A neutron star has been found in association with this remnant that is believed to be the remains of the progenitor star that exploded some 4,000 years ago. Observational evidence suggests that the pre-explosion mass of the star was about 25 solar masses – the heaviest progenitor star known with which a neutron star has been linked. In order for the neutron star to have reached its present location, it has traveled at a speed of about 1,500 km/s. While neutron stars associated with several other supernova remnants seem to be traveling much faster, the one in Puppis A has a unique aspect. It is traveling across the sky in the opposite direction from the knots of ejecta, providing strong evidence of an asymmetric supernova explosion. The star's outer layers appear to have blown off preferentially in one direction, sending the central neutron star in the other. There is currently no satisfactory theory that explains how this could happen.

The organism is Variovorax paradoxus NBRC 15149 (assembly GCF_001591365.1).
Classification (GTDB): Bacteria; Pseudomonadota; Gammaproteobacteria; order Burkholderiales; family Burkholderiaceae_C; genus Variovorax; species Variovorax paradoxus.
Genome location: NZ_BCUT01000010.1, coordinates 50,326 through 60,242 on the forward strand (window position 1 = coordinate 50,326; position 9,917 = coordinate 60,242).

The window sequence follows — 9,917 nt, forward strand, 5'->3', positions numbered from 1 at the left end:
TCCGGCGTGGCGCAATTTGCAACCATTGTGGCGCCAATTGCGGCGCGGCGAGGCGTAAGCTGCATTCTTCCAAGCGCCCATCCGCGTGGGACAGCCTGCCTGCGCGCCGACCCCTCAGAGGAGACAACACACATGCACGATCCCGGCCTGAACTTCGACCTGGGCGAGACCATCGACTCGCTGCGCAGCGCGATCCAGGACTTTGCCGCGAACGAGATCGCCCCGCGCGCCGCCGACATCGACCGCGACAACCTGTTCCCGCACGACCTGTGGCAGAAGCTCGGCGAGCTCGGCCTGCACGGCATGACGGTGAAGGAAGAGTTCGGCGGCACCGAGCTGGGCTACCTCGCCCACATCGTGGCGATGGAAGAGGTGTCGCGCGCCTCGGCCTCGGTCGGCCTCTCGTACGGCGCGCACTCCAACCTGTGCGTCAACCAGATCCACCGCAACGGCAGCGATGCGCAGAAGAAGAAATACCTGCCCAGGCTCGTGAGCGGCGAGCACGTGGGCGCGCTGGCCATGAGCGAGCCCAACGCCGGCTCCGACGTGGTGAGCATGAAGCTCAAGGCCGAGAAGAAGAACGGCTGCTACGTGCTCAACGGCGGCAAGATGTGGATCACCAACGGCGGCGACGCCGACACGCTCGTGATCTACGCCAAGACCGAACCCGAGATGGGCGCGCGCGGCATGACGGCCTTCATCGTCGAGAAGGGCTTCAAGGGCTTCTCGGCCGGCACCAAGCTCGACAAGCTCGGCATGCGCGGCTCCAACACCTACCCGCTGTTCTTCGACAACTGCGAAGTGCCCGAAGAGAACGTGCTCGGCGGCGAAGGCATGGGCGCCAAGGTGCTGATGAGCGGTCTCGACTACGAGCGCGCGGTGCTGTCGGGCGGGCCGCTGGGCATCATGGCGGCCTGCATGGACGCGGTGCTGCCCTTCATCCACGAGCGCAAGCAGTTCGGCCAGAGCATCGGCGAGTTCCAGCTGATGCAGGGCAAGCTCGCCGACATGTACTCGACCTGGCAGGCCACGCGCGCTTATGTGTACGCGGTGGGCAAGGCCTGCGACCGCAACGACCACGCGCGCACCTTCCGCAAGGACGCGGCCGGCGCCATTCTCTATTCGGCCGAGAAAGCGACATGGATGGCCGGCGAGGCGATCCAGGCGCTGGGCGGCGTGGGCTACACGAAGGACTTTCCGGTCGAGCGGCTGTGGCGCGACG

Related category• NEBULAE AND STAR CLUSTERS
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